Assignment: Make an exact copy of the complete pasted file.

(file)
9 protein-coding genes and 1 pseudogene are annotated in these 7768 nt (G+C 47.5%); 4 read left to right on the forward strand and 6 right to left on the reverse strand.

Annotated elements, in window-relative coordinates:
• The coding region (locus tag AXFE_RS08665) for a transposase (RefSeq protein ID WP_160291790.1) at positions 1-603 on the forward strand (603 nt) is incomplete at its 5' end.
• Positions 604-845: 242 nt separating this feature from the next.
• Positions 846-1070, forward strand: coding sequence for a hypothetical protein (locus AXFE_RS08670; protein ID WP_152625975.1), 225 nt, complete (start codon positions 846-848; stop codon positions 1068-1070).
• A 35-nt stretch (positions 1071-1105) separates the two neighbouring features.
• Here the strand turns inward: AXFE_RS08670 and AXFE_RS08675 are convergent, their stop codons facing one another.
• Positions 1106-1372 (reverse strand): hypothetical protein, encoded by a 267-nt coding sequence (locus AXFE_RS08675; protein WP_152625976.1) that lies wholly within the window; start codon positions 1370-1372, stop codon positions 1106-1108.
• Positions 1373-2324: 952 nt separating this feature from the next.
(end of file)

9 protein-coding genes and 1 pseudogene are annotated in these 7768 nt (G+C 47.5%); 4 read left to right on the forward strand and 6 right to left on the reverse strand.

Annotated elements, in window-relative coordinates:
• The coding region (locus tag AXFE_RS08665) for a transposase (RefSeq protein ID WP_160291790.1) at positions 1-603 on the forward strand (603 nt) is incomplete at its 5' end.
• Positions 604-845: 242 nt separating this feature from the next.
• Positions 846-1070, forward strand: coding sequence for a hypothetical protein (locus AXFE_RS08670; protein ID WP_152625975.1), 225 nt, complete (start codon positions 846-848; stop codon positions 1068-1070).
• A 35-nt stretch (positions 1071-1105) separates the two neighbouring features.
• Here the strand turns inward: AXFE_RS08670 and AXFE_RS08675 are convergent, their stop codons facing one another.
• Positions 1106-1372 (reverse strand): hypothetical protein, encoded by a 267-nt coding sequence (locus AXFE_RS08675; protein WP_152625976.1) that lies wholly within the window; start codon positions 1370-1372, stop codon positions 1106-1108.
• Positions 1373-2324: 952 nt separating this feature from the next.